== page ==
Rove’s Mother married a second time to another Geologist. Rove grew up thinking this man was his Biological Father which wasn’t really that abnormal for that generation. It was certainly a stressful game for the parents to have to play, though, and the shame resulting from such games and the shock on the child when he/she finds out later is a good reason for keeping Divorce up and running in society. Best to make it safe for people to admit what they’ve done and move on.
The family had 3 more children; I believe two girls and another boy.
At Age 9 Rove was beaten up by a girl for defending Richard Nixon. In High School he says that he was a totally uncool nerd.
Karl Rove’s adopted Step-Father left his Mother and his family on Dec. 24, 1969 because he was Gay. This would have been the day before Rove’s 19th Birthday.
According to the website “The Carpet Bagger Report” Rove’s Mother took off shortly after and left Rove to fend for himself in College. She contacted him later on when he was in his mid-20’s when she needed money. In 1981 she committed suicide by gassing herself in her car in Reno, NV. If the following link is legitimate you can read Karl Rove’s emotional description of having to deal with this: http://www.thecarpetbaggerreport.com/archives/8531.html. It’s pretty sad. Basically he was abandoned and rejected by both of his real parents.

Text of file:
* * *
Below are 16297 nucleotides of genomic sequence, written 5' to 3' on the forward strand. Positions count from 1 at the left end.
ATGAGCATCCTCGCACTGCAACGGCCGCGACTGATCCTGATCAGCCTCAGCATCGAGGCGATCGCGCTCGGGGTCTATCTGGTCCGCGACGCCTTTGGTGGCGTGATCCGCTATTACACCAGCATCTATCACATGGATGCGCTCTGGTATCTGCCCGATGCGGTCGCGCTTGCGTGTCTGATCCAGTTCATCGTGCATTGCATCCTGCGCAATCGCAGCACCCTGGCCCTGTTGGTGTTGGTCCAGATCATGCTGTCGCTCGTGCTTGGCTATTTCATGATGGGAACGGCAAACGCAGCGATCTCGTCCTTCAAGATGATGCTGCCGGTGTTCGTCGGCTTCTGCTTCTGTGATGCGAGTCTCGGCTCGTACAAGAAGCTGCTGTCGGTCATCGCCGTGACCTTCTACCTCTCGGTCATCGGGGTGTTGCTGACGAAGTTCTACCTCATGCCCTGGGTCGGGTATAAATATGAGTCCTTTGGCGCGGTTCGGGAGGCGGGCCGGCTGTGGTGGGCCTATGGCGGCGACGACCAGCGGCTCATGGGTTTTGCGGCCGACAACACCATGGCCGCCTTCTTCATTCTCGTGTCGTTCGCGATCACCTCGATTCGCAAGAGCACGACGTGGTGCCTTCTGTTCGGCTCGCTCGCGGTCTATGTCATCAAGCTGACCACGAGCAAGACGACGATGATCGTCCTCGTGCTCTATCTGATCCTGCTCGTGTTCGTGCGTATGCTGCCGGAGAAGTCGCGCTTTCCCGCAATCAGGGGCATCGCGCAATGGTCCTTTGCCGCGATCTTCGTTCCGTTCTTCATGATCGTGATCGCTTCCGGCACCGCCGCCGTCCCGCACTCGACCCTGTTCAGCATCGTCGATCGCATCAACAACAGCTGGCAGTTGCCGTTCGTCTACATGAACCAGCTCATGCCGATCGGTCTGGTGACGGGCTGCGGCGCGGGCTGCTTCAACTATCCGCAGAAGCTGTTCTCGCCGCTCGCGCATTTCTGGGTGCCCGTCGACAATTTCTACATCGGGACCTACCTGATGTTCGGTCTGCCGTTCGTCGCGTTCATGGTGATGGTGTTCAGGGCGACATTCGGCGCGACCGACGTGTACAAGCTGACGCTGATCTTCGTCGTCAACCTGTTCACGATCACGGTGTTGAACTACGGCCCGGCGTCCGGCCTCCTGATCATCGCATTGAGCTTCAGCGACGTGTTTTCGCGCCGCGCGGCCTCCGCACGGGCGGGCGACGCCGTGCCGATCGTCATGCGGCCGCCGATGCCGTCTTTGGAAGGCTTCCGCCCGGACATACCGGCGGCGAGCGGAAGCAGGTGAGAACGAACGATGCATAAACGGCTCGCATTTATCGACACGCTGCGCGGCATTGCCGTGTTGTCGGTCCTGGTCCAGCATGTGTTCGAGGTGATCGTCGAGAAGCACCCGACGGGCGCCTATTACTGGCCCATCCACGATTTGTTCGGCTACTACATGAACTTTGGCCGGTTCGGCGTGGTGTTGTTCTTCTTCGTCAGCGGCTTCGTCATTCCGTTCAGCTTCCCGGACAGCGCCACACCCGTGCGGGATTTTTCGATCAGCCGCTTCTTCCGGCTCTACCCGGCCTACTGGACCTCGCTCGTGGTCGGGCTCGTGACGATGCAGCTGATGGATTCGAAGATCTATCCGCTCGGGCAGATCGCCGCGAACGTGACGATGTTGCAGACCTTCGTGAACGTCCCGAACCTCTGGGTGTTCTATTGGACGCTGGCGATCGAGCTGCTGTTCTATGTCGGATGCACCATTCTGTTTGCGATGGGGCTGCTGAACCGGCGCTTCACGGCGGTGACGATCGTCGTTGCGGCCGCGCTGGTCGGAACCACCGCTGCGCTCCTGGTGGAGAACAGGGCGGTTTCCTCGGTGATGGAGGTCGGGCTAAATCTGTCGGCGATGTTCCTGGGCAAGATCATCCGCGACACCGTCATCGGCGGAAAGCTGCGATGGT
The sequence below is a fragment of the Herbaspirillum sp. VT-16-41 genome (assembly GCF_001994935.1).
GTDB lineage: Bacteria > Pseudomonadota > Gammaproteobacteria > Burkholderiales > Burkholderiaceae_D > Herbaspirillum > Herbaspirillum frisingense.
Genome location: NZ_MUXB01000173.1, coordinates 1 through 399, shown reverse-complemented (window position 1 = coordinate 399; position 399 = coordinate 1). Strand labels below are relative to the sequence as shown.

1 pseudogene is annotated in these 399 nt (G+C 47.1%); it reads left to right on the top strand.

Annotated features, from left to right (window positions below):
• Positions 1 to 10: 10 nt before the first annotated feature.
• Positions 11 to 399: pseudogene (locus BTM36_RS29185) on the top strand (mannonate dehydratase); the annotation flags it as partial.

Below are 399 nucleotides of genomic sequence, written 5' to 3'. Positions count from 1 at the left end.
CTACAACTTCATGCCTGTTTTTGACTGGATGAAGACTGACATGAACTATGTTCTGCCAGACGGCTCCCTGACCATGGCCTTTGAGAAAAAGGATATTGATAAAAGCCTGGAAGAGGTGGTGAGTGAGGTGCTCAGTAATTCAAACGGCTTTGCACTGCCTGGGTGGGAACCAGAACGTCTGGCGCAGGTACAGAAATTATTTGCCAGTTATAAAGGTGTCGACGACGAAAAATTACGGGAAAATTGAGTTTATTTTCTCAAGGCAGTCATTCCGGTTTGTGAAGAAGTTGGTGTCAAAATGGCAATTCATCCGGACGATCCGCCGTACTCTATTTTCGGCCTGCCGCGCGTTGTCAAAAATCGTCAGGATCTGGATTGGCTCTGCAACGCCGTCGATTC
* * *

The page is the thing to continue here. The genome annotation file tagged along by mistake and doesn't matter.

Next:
Meanwhile, at some point between the ages of 19 and 21, an Aunt and Uncle had told Karl that his adopted step-father was not his Biological Father. One account I read said that he met his biological father while in his 40s.
Karl Rove did not graduate from College.
Rove’s adopted step-father died in Palm Springs around 2004 from Lung Cancer. It is said they had a loving relationship although Rove is extremely anti-Gay.